Note that a global sharpness feature is not considered, since this is intrinsically a local feature (different regions will have different sharpness [25]) and the eye actually does not integrate that feature to generate a global sharpness.

In FIG. 2 they were shown the composition templates used in [31]. According to this figure, the naming convention is Ti, with i starting at 1 top-left, and incrementing left to right, and top to bottom, down to T22. T1-T6 are the individual segments that compose the golden triangles, T7-T12 are the golden triangles and combinations; T13-T16 are the individual segments that compose the golden mean, with T17 being the golden mean; and finally T18-T21 are the indivHdual segments that compose the rule of thirds, with T22 being the rule of thirds itself.

Contrasting Region Features

Another important factor that contributes to create an interesting and aesthetic photograph is the contrast or tension between features in different regions of the image [14]. The Chiaroscuro [11] photographic style is a clear example that is characterized by strong contrasts between light and dark. Low-level features calculated on each of these regions may help discriminate aesthetics in a different way, depending on which of the regions they were calculated on—i.e., high levels of sharpness in the light region of the image may be more discriminative than high levels of sharpness in the dark region of the image. As it will be shown, calculating low-level features on each of the contrasting regions improve their discriminative power over those same features calculated on the overall image (global features).

Luo et al. [28] made a first attempt at capturing features in contrasting sharpness regions. They captured the ratio of luminance and the ratio of clarity between the sharp region—i.e., the subject—and the regions that were not sharp. They did not, however, capture the features themselves, only the ratios. In [36], Wong et al. calculate a set of global features, some of which (exposure, saturation, hue, blurriness, and texture details) are also computed for both the salient—i.e., foreground—and background regions. They use global features in their approach, as well as the squared differences between the features measured in the background and in the foreground. Therefore, they only use the differences between features.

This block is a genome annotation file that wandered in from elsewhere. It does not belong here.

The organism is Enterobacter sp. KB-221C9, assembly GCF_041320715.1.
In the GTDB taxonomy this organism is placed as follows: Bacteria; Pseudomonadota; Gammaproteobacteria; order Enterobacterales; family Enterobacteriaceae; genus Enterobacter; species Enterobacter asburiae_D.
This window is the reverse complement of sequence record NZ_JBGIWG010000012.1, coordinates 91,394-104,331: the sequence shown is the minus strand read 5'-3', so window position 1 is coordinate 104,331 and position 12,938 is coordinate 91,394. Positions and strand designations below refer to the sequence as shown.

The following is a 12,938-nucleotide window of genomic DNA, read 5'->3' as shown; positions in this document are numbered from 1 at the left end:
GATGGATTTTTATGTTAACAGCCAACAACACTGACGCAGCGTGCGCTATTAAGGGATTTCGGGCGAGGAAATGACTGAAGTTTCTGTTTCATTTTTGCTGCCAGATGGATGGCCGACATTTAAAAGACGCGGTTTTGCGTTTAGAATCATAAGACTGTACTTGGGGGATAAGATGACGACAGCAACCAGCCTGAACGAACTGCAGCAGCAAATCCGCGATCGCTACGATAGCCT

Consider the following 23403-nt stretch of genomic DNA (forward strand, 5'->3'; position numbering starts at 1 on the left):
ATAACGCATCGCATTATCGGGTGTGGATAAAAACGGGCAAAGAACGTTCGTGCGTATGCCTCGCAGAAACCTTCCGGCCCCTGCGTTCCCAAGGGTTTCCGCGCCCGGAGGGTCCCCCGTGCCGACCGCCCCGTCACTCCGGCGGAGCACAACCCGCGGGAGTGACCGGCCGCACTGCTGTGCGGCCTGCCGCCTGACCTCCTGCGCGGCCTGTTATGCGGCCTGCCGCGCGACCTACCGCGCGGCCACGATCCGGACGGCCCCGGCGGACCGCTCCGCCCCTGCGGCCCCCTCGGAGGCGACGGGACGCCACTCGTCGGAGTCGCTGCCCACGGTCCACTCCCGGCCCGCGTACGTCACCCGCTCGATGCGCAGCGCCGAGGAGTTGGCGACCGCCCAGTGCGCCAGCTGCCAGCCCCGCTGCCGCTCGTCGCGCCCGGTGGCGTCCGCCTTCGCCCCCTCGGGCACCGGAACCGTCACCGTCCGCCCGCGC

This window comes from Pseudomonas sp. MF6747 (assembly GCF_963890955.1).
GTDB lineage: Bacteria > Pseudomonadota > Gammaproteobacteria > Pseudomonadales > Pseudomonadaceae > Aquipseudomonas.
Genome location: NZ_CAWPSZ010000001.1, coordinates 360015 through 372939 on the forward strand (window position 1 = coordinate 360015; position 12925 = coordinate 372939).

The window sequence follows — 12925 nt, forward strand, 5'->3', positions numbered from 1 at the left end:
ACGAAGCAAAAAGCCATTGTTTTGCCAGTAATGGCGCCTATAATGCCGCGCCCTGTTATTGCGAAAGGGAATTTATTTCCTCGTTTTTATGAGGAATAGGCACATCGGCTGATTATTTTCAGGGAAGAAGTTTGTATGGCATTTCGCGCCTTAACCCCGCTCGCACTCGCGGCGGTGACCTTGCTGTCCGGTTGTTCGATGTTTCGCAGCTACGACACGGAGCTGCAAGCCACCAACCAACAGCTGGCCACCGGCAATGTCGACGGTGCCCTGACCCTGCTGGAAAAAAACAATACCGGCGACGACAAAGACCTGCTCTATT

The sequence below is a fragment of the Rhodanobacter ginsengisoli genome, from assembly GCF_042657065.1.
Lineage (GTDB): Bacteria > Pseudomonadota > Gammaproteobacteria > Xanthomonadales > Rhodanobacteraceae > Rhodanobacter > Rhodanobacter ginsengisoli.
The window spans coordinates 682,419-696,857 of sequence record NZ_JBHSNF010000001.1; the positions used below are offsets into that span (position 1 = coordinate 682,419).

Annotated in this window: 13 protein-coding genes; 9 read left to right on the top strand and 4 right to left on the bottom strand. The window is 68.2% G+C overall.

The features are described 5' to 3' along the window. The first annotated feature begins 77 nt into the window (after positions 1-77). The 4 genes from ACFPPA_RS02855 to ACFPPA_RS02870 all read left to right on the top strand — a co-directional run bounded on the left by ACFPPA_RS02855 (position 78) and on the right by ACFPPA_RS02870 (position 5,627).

Next it will be described how the contrasting regions are calculated, followed by a description of the low-level features that are extracted from each contrasting region.

Five different types of features that can generate contrasting regions in a photograph are analysed: sharpness (F) or focus—sharp vs. non-sharp region—, luminance (L)—bright vs. dark region—, chroma (C)—colorful vs. non-colourful region—; appeal (A)—appealing vs. non-appealing region—and saliency (S)—salient vs. non-salient image region—.

First, a thumbnail version of the image shown in FIG. 3—whose largest side is 128 pixels—is segmented using the algorithm in [12]. After segmentation, each segmented region is assigned a value for each of the contrasting features: